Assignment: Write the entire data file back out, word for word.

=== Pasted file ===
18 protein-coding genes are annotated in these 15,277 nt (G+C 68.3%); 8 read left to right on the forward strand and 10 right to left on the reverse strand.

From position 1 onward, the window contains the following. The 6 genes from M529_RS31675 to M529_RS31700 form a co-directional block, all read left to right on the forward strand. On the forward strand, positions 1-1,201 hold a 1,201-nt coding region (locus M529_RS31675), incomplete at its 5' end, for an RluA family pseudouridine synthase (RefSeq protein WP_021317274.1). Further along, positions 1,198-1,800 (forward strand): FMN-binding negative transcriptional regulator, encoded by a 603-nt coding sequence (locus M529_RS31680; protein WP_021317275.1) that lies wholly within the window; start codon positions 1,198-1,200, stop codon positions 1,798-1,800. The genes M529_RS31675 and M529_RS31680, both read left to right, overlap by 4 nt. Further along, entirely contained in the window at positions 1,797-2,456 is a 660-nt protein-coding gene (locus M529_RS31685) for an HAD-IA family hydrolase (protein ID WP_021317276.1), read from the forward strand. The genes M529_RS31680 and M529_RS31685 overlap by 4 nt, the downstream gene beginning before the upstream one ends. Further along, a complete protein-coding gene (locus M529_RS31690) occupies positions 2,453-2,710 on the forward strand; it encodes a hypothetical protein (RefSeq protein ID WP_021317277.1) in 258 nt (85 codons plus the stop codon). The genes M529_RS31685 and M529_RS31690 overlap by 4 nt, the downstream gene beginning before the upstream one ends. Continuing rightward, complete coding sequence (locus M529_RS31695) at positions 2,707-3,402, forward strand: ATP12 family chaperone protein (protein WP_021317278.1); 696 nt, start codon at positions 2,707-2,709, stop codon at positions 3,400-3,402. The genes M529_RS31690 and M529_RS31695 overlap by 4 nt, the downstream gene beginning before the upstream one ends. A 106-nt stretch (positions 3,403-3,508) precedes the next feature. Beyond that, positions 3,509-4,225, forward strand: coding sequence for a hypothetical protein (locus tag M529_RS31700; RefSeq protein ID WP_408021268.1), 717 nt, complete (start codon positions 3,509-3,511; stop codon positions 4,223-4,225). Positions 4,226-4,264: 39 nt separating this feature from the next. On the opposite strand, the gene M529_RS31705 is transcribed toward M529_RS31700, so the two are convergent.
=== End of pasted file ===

18 protein-coding genes are annotated in these 15,277 nt (G+C 68.3%); 8 read left to right on the forward strand and 10 right to left on the reverse strand.

From position 1 onward, the window contains the following. The 6 genes from M529_RS31675 to M529_RS31700 form a co-directional block, all read left to right on the forward strand. On the forward strand, positions 1-1,201 hold a 1,201-nt coding region (locus M529_RS31675), incomplete at its 5' end, for an RluA family pseudouridine synthase (RefSeq protein WP_021317274.1). Further along, positions 1,198-1,800 (forward strand): FMN-binding negative transcriptional regulator, encoded by a 603-nt coding sequence (locus M529_RS31680; protein WP_021317275.1) that lies wholly within the window; start codon positions 1,198-1,200, stop codon positions 1,798-1,800. The genes M529_RS31675 and M529_RS31680, both read left to right, overlap by 4 nt. Further along, entirely contained in the window at positions 1,797-2,456 is a 660-nt protein-coding gene (locus M529_RS31685) for an HAD-IA family hydrolase (protein ID WP_021317276.1), read from the forward strand. The genes M529_RS31680 and M529_RS31685 overlap by 4 nt, the downstream gene beginning before the upstream one ends. Further along, a complete protein-coding gene (locus M529_RS31690) occupies positions 2,453-2,710 on the forward strand; it encodes a hypothetical protein (RefSeq protein ID WP_021317277.1) in 258 nt (85 codons plus the stop codon). The genes M529_RS31685 and M529_RS31690 overlap by 4 nt, the downstream gene beginning before the upstream one ends. Continuing rightward, complete coding sequence (locus M529_RS31695) at positions 2,707-3,402, forward strand: ATP12 family chaperone protein (protein WP_021317278.1); 696 nt, start codon at positions 2,707-2,709, stop codon at positions 3,400-3,402. The genes M529_RS31690 and M529_RS31695 overlap by 4 nt, the downstream gene beginning before the upstream one ends. A 106-nt stretch (positions 3,403-3,508) precedes the next feature. Beyond that, positions 3,509-4,225, forward strand: coding sequence for a hypothetical protein (locus tag M529_RS31700; RefSeq protein ID WP_408021268.1), 717 nt, complete (start codon positions 3,509-3,511; stop codon positions 4,223-4,225). Positions 4,226-4,264: 39 nt separating this feature from the next. On the opposite strand, the gene M529_RS31705 is transcribed toward M529_RS31700, so the two are convergent.